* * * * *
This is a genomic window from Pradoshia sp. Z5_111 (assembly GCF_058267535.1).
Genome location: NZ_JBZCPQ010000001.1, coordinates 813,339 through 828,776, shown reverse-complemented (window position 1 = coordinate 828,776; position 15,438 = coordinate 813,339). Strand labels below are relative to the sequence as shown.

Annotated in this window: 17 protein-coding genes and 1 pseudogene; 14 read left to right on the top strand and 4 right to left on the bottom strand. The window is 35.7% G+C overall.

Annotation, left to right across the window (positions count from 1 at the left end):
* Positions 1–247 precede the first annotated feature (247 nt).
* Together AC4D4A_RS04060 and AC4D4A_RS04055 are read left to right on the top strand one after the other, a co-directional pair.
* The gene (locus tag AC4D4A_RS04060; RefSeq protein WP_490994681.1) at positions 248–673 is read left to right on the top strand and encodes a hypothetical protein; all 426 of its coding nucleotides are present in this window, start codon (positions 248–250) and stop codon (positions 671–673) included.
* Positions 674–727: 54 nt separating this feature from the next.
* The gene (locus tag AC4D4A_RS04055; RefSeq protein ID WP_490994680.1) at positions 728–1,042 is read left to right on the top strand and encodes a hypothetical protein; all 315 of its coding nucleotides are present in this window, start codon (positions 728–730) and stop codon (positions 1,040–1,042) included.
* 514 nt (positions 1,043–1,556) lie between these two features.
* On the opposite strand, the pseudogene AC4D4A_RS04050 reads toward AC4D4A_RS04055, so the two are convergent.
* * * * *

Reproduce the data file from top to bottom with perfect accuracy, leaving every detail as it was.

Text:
This is a genomic window from Pradoshia sp. Z5_111 (assembly GCF_058267535.1).
Genome location: NZ_JBZCPQ010000001.1, coordinates 813,339 through 828,776, shown reverse-complemented (window position 1 = coordinate 828,776; position 15,438 = coordinate 813,339). Strand labels below are relative to the sequence as shown.

Annotated in this window: 17 protein-coding genes and 1 pseudogene; 14 read left to right on the top strand and 4 right to left on the bottom strand. The window is 35.7% G+C overall.

Annotation, left to right across the window (positions count from 1 at the left end):
* Positions 1–247 precede the first annotated feature (247 nt).
* Together AC4D4A_RS04060 and AC4D4A_RS04055 are read left to right on the top strand one after the other, a co-directional pair.
* The gene (locus tag AC4D4A_RS04060; RefSeq protein WP_490994681.1) at positions 248–673 is read left to right on the top strand and encodes a hypothetical protein; all 426 of its coding nucleotides are present in this window, start codon (positions 248–250) and stop codon (positions 671–673) included.
* Positions 674–727: 54 nt separating this feature from the next.
* The gene (locus tag AC4D4A_RS04055; RefSeq protein ID WP_490994680.1) at positions 728–1,042 is read left to right on the top strand and encodes a hypothetical protein; all 315 of its coding nucleotides are present in this window, start codon (positions 728–730) and stop codon (positions 1,040–1,042) included.
* 514 nt (positions 1,043–1,556) lie between these two features.
* On the opposite strand, the pseudogene AC4D4A_RS04050 reads toward AC4D4A_RS04055, so the two are convergent.